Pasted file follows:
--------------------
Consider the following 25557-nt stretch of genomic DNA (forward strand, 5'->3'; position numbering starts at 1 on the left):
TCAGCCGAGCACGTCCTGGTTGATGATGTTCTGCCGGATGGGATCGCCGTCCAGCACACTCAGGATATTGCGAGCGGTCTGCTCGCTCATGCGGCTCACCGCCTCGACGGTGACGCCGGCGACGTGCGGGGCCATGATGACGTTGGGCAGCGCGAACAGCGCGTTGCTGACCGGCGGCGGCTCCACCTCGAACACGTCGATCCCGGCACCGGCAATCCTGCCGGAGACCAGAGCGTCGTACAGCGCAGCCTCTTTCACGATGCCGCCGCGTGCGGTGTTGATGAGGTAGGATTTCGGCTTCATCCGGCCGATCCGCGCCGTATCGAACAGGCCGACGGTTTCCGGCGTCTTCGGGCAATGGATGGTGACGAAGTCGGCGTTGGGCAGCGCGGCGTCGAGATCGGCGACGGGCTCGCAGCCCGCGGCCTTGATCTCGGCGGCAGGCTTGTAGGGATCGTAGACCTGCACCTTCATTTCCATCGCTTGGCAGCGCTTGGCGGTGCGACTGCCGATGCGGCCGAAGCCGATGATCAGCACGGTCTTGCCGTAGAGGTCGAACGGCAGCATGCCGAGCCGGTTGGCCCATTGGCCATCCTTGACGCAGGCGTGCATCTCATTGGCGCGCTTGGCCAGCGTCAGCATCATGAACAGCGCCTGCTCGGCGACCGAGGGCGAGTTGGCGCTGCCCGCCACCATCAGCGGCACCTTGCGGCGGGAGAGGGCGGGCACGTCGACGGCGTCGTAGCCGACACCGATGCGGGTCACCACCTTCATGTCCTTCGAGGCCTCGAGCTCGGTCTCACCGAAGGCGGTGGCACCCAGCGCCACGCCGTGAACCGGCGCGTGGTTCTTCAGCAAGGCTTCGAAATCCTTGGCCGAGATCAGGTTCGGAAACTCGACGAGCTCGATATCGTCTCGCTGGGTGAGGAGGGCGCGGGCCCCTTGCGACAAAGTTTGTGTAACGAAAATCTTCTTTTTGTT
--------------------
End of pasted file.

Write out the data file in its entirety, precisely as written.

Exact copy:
Consider the following 25557-nt stretch of genomic DNA (forward strand, 5'->3'; position numbering starts at 1 on the left):
TCAGCCGAGCACGTCCTGGTTGATGATGTTCTGCCGGATGGGATCGCCGTCCAGCACACTCAGGATATTGCGAGCGGTCTGCTCGCTCATGCGGCTCACCGCCTCGACGGTGACGCCGGCGACGTGCGGGGCCATGATGACGTTGGGCAGCGCGAACAGCGCGTTGCTGACCGGCGGCGGCTCCACCTCGAACACGTCGATCCCGGCACCGGCAATCCTGCCGGAGACCAGAGCGTCGTACAGCGCAGCCTCTTTCACGATGCCGCCGCGTGCGGTGTTGATGAGGTAGGATTTCGGCTTCATCCGGCCGATCCGCGCCGTATCGAACAGGCCGACGGTTTCCGGCGTCTTCGGGCAATGGATGGTGACGAAGTCGGCGTTGGGCAGCGCGGCGTCGAGATCGGCGACGGGCTCGCAGCCCGCGGCCTTGATCTCGGCGGCAGGCTTGTAGGGATCGTAGACCTGCACCTTCATTTCCATCGCTTGGCAGCGCTTGGCGGTGCGACTGCCGATGCGGCCGAAGCCGATGATCAGCACGGTCTTGCCGTAGAGGTCGAACGGCAGCATGCCGAGCCGGTTGGCCCATTGGCCATCCTTGACGCAGGCGTGCATCTCATTGGCGCGCTTGGCCAGCGTCAGCATCATGAACAGCGCCTGCTCGGCGACCGAGGGCGAGTTGGCGCTGCCCGCCACCATCAGCGGCACCTTGCGGCGGGAGAGGGCGGGCACGTCGACGGCGTCGTAGCCGACACCGATGCGGGTCACCACCTTCATGTCCTTCGAGGCCTCGAGCTCGGTCTCACCGAAGGCGGTGGCACCCAGCGCCACGCCGTGAACCGGCGCGTGGTTCTTCAGCAAGGCTTCGAAATCCTTGGCCGAGATCAGGTTCGGAAACTCGACGAGCTCGATATCGTCTCGCTGGGTGAGGAGGGCGCGGGCCCCTTGCGACAAAGTTTGTGTAACGAAAATCTTCTTTTTGTT